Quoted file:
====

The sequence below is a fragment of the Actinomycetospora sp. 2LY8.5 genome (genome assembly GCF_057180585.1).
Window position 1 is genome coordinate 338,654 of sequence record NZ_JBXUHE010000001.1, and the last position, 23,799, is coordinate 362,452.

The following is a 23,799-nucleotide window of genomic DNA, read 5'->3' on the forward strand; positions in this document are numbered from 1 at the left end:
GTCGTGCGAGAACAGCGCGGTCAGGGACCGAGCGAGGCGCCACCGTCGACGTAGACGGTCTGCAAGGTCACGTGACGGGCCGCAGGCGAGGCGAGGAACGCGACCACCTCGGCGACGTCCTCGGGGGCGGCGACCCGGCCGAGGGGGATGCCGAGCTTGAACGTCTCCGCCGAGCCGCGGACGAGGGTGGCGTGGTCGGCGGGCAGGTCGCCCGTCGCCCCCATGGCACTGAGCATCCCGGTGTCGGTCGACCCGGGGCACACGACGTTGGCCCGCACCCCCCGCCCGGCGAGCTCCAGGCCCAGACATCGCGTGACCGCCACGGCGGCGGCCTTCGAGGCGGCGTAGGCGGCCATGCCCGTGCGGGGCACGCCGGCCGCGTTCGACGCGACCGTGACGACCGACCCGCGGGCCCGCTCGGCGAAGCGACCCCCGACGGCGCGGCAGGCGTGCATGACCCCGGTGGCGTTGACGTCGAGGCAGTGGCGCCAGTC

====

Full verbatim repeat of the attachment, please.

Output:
The sequence below is a fragment of the Actinomycetospora sp. 2LY8.5 genome (genome assembly GCF_057180585.1).
Window position 1 is genome coordinate 338,654 of sequence record NZ_JBXUHE010000001.1, and the last position, 23,799, is coordinate 362,452.

The following is a 23,799-nucleotide window of genomic DNA, read 5'->3' on the forward strand; positions in this document are numbered from 1 at the left end:
GTCGTGCGAGAACAGCGCGGTCAGGGACCGAGCGAGGCGCCACCGTCGACGTAGACGGTCTGCAAGGTCACGTGACGGGCCGCAGGCGAGGCGAGGAACGCGACCACCTCGGCGACGTCCTCGGGGGCGGCGACCCGGCCGAGGGGGATGCCGAGCTTGAACGTCTCCGCCGAGCCGCGGACGAGGGTGGCGTGGTCGGCGGGCAGGTCGCCCGTCGCCCCCATGGCACTGAGCATCCCGGTGTCGGTCGACCCGGGGCACACGACGTTGGCCCGCACCCCCCGCCCGGCGAGCTCCAGGCCCAGACATCGCGTGACCGCCACGGCGGCGGCCTTCGAGGCGGCGTAGGCGGCCATGCCCGTGCGGGGCACGCCGGCCGCGTTCGACGCGACCGTGACGACCGACCCGCGGGCCCGCTCGGCGAAGCGACCCCCGACGGCGCGGCAGGCGTGCATGACCCCGGTGGCGTTGACGTCGAGGCAGTGGCGCCAGTC